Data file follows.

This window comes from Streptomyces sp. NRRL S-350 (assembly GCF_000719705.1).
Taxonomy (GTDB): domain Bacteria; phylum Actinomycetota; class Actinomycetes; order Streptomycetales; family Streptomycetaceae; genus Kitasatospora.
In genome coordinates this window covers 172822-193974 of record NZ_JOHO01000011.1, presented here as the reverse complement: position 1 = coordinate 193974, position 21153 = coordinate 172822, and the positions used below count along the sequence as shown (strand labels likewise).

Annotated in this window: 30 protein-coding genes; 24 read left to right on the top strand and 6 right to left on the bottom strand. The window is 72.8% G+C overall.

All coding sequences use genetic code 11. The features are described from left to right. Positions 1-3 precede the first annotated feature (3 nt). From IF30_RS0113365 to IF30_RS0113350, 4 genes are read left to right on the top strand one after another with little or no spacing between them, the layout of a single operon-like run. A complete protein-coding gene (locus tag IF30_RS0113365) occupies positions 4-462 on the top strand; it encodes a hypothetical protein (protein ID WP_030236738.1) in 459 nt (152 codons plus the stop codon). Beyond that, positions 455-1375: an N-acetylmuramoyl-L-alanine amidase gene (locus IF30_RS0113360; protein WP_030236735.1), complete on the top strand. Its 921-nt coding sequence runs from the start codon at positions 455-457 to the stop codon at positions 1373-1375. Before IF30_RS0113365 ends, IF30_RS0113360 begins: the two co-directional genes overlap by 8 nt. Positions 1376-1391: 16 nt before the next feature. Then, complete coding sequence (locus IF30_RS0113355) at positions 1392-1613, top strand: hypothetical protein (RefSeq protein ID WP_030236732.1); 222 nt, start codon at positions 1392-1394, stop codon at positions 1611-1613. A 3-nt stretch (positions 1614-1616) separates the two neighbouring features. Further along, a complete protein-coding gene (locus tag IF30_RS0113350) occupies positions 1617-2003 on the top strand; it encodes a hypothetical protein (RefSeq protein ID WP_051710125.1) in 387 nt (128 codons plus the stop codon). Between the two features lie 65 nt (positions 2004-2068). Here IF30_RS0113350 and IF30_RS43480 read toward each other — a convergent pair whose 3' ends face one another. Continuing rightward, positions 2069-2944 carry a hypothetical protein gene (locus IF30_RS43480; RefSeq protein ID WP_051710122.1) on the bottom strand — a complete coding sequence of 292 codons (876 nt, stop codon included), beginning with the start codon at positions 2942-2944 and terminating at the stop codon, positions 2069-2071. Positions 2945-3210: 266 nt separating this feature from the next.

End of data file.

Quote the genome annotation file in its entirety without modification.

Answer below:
This window comes from Streptomyces sp. NRRL S-350 (assembly GCF_000719705.1).
Taxonomy (GTDB): domain Bacteria; phylum Actinomycetota; class Actinomycetes; order Streptomycetales; family Streptomycetaceae; genus Kitasatospora.
In genome coordinates this window covers 172822-193974 of record NZ_JOHO01000011.1, presented here as the reverse complement: position 1 = coordinate 193974, position 21153 = coordinate 172822, and the positions used below count along the sequence as shown (strand labels likewise).

Annotated in this window: 30 protein-coding genes; 24 read left to right on the top strand and 6 right to left on the bottom strand. The window is 72.8% G+C overall.

All coding sequences use genetic code 11. The features are described from left to right. Positions 1-3 precede the first annotated feature (3 nt). From IF30_RS0113365 to IF30_RS0113350, 4 genes are read left to right on the top strand one after another with little or no spacing between them, the layout of a single operon-like run. A complete protein-coding gene (locus tag IF30_RS0113365) occupies positions 4-462 on the top strand; it encodes a hypothetical protein (protein ID WP_030236738.1) in 459 nt (152 codons plus the stop codon). Beyond that, positions 455-1375: an N-acetylmuramoyl-L-alanine amidase gene (locus IF30_RS0113360; protein WP_030236735.1), complete on the top strand. Its 921-nt coding sequence runs from the start codon at positions 455-457 to the stop codon at positions 1373-1375. Before IF30_RS0113365 ends, IF30_RS0113360 begins: the two co-directional genes overlap by 8 nt. Positions 1376-1391: 16 nt before the next feature. Then, complete coding sequence (locus IF30_RS0113355) at positions 1392-1613, top strand: hypothetical protein (RefSeq protein ID WP_030236732.1); 222 nt, start codon at positions 1392-1394, stop codon at positions 1611-1613. A 3-nt stretch (positions 1614-1616) separates the two neighbouring features. Further along, a complete protein-coding gene (locus tag IF30_RS0113350) occupies positions 1617-2003 on the top strand; it encodes a hypothetical protein (RefSeq protein ID WP_051710125.1) in 387 nt (128 codons plus the stop codon). Between the two features lie 65 nt (positions 2004-2068). Here IF30_RS0113350 and IF30_RS43480 read toward each other — a convergent pair whose 3' ends face one another. Continuing rightward, positions 2069-2944 carry a hypothetical protein gene (locus IF30_RS43480; RefSeq protein ID WP_051710122.1) on the bottom strand — a complete coding sequence of 292 codons (876 nt, stop codon included), beginning with the start codon at positions 2942-2944 and terminating at the stop codon, positions 2069-2071. Positions 2945-3210: 266 nt separating this feature from the next.